Derrick Morris, Europe’s longest surviving heart patient, aged 75, died on Saturday night, 25 years and a half after his heart transplant operation.
Mr. Morris, a docks worker form Swansea, had his first heart attack in 1975, and was forced to quit work 4 years later because his heart problems were recurrent.
In 1980, he underwent what was then pioneering surgery, after which he was given only a 15% chance of survival. Professor Sir Magdi Yacoub performed the operation at Harefield Hospital in Middlesex; he transplanted the heart of a woman killed in a car accident. [quote]Since then I have traveled the world, America and the Far East, Europe, which I never did before:Mr. Morris, at the 25th anniversary of his transplant[/quote]Up to that moment, only 10 other such operations had been performed in Great Britain and the procedure was very controversial at the time. Mr. Morris was told to live his life “six months at a time” after the surgery, and yet, he reached the 25th anniversary of his heart transplant.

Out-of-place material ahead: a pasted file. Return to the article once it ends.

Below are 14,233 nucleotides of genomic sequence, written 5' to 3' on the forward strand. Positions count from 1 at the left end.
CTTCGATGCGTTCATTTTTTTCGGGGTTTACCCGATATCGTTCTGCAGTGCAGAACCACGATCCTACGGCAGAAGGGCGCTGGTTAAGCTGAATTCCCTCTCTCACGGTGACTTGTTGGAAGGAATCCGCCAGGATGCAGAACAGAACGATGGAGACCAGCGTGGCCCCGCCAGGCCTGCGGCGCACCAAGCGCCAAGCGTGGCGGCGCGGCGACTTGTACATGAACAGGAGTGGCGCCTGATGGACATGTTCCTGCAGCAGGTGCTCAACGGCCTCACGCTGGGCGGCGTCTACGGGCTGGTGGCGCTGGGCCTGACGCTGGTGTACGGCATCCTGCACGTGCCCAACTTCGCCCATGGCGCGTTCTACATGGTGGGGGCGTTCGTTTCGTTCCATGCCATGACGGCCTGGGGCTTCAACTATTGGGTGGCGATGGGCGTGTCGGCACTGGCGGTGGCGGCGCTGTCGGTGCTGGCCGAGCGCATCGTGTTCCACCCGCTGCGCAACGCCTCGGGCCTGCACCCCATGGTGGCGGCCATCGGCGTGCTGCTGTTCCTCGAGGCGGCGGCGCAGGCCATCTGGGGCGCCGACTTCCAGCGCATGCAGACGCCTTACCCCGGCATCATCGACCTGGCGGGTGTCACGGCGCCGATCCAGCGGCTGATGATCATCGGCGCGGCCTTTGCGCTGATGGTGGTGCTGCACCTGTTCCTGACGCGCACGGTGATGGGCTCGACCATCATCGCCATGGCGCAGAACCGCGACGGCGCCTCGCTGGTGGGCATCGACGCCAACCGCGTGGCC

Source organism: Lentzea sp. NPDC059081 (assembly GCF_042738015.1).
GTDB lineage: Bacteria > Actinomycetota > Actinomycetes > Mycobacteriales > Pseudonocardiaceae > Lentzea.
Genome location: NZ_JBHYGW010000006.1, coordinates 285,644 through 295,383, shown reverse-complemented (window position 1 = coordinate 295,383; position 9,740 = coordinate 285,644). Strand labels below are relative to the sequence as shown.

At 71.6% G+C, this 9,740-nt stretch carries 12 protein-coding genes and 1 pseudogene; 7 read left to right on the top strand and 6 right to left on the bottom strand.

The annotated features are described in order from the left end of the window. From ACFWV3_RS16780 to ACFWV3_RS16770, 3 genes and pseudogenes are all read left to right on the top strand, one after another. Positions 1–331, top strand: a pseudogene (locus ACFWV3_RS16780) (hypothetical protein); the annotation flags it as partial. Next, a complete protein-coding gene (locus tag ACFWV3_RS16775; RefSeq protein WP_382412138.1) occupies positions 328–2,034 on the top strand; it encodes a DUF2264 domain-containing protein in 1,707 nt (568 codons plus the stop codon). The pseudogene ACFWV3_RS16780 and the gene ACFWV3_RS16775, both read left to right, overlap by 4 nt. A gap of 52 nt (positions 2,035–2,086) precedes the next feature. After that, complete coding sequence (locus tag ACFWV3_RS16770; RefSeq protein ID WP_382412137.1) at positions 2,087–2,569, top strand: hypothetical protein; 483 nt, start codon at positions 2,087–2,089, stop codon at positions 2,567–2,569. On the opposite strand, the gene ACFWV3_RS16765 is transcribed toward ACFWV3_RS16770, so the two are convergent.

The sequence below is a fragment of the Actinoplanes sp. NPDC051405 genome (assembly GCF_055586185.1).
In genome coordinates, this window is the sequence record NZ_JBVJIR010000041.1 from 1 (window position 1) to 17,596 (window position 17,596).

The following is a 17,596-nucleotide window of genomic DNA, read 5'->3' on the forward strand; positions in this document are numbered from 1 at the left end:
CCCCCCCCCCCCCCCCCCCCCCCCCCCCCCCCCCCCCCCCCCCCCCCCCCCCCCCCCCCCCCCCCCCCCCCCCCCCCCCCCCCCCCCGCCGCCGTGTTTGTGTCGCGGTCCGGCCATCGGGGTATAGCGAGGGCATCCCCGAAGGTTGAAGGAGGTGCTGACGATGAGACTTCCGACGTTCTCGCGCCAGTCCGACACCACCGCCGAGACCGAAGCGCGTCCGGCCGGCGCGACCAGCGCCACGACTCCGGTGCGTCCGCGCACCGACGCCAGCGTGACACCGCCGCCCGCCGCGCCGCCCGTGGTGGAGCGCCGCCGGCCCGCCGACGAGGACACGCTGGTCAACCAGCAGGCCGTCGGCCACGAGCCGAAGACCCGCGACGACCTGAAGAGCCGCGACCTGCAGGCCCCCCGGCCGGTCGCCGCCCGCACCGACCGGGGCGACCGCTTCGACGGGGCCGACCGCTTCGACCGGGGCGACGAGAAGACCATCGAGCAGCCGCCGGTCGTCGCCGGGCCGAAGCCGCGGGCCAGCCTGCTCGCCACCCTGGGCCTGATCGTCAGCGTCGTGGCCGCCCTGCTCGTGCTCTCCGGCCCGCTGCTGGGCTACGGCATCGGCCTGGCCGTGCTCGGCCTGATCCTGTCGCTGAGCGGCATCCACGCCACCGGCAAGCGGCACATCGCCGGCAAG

David Napier, director of British Heart Foundation Wales, said that Mr. Morris showed great inspiration to other heart transplant patients. He participated in the work of the British Heart Foundation and supported the Foundation’s fundraising initiatives in Wales. Only a few weeks before he died, he had joined a 4 km stroll along Swansea Bay, which was organized in order to raise money for heart disease research.
“Most importantly, Derrick went on to show that transplantation was a good thing”, said Professor Sir Magdi Yacoub, the surgeon who performed the operation, and this helped change public opinion on this type of surgery. Mr. Morris also helped promote campaigns to fight heart disease and urge people to sign up as potential organ donors.
The HeartZine editorial team offers its sympathies to all affected by the sad passing of Mr. Derrick Morris.